The pearl is the world’s oldest jewel. Countless myths entwine themselves around its genesis. Some ancient cultures even believed that pearls were the tears of the gods. One reason for its perpetual fascination is surely the fact that a pearl is a jewel that nature gives us readymade, consummately beautiful. Once a pearl has matured inside its mollusc, it already possesses all the attributes to make it the perfect ornament for its feminine wearer. This nacreous treasure has always been particularly appealing to women. Prosperous ladies in ancient Rome also wore their pearls at night in the belief that doing so would bring them lovely dreams.
The ocean packages its jewels in pretty containers, too.
For many years, pearls were so rare that they were reserved exclusively for the wealthy and privileged. Not until the turn of the nineteenth century was the mystery of their genesis solved in the Far East, where the first successful attempts were made to cultivate pearls. The Japanese found a way to artificially initiate the natural process of mother-of-pearl formation. Both natural and cultured pearls result from a process inside the mollusc as it defends its soft tissue against a trespassing parasite or a deliberately implanted kernel by coating the intruder with layer upon layer of motherof- pearl crystal platelets (aragonite). For both kinds of pearls, this process takes several years and is vulnerable to many disruptive factors. The success of individual cultivators can be seen at Japanese pearl auctions, which are held twelve times each year in either Tokyo or Kobe.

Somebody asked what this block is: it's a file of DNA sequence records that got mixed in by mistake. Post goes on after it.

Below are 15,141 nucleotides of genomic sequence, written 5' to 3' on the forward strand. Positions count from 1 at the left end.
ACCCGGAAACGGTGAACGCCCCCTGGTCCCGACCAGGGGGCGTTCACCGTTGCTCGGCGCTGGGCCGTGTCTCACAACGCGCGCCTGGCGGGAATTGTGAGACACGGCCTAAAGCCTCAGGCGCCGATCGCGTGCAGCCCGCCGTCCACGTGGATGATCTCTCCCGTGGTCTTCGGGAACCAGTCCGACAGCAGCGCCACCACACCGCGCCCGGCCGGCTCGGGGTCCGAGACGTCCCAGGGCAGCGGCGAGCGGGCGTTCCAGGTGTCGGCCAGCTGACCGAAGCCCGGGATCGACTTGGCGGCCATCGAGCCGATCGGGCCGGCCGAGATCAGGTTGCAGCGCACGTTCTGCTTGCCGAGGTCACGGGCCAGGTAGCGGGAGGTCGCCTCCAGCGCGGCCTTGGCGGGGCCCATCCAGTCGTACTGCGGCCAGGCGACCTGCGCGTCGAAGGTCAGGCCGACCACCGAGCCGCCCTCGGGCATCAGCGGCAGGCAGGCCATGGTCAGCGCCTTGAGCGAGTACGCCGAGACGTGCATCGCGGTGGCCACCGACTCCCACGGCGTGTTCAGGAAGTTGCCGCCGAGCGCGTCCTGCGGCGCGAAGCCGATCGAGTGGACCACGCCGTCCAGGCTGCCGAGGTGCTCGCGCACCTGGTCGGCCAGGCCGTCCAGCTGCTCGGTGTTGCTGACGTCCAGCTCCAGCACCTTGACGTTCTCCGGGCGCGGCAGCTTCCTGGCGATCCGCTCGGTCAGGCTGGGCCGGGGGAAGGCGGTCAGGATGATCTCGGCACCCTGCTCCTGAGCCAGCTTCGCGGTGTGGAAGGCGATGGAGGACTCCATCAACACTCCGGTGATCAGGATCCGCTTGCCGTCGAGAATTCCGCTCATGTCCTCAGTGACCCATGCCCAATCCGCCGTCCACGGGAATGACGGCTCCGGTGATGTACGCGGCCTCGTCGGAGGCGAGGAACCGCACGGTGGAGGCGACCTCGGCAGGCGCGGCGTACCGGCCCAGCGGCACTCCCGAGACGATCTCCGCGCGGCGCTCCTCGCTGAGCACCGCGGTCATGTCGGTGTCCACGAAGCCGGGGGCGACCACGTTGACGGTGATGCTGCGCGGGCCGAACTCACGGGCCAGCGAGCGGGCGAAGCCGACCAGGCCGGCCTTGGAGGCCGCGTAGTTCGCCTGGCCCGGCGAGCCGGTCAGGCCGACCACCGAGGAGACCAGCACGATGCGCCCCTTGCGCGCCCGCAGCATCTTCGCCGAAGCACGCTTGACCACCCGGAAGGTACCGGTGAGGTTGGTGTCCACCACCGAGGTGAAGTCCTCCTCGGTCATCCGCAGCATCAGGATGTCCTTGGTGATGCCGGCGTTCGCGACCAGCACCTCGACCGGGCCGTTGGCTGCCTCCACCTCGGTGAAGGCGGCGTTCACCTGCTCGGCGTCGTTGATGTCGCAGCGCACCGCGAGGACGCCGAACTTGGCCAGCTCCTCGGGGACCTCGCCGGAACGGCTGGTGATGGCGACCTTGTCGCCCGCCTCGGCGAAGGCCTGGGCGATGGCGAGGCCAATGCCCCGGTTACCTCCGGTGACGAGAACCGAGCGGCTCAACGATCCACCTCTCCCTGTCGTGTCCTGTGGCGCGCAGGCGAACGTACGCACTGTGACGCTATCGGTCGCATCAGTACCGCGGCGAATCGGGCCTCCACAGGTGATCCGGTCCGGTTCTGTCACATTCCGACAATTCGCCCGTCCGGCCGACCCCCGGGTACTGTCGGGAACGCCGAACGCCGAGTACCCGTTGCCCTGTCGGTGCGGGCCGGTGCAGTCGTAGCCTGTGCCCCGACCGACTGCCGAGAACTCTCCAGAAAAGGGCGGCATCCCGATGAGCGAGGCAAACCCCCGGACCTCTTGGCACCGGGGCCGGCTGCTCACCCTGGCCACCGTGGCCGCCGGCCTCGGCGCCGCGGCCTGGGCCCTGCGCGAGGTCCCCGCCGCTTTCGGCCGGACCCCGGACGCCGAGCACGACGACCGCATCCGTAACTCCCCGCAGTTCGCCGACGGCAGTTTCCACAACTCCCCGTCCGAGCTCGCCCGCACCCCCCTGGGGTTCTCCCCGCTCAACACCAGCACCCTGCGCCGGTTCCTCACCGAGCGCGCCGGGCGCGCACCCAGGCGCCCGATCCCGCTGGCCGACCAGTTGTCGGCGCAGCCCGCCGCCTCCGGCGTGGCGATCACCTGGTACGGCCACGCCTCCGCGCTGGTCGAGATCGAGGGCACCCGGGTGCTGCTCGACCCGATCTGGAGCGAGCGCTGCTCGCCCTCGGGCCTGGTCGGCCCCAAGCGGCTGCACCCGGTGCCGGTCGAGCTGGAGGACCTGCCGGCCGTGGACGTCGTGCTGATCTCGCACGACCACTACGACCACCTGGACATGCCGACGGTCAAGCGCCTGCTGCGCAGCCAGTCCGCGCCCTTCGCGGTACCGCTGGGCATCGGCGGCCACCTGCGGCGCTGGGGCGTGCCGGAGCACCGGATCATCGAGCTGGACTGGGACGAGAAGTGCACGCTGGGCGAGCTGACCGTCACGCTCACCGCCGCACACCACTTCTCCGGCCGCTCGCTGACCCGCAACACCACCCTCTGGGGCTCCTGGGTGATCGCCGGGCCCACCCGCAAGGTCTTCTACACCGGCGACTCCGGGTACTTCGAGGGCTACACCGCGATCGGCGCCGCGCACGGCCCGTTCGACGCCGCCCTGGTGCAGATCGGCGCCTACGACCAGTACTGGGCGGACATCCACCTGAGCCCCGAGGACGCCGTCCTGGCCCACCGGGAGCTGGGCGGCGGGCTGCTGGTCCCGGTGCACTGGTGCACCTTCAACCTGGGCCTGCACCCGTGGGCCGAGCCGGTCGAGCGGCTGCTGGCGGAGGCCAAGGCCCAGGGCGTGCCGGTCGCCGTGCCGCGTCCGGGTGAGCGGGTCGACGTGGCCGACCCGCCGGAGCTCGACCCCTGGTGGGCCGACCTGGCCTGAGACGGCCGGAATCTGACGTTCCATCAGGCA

Wempe is one of the few European jewellers permitted to bid biannually for the sea’s most beautiful jewels. Merchants stake their reputations on the fact that nothing but authentic cultured pearls are traded at these auctions. A simple “tooth test” can be applied to confirm the authenticity of pearl jewellery: real pearls feel rough and sandy against the teeth, butartificial pearls slide smoothly off them.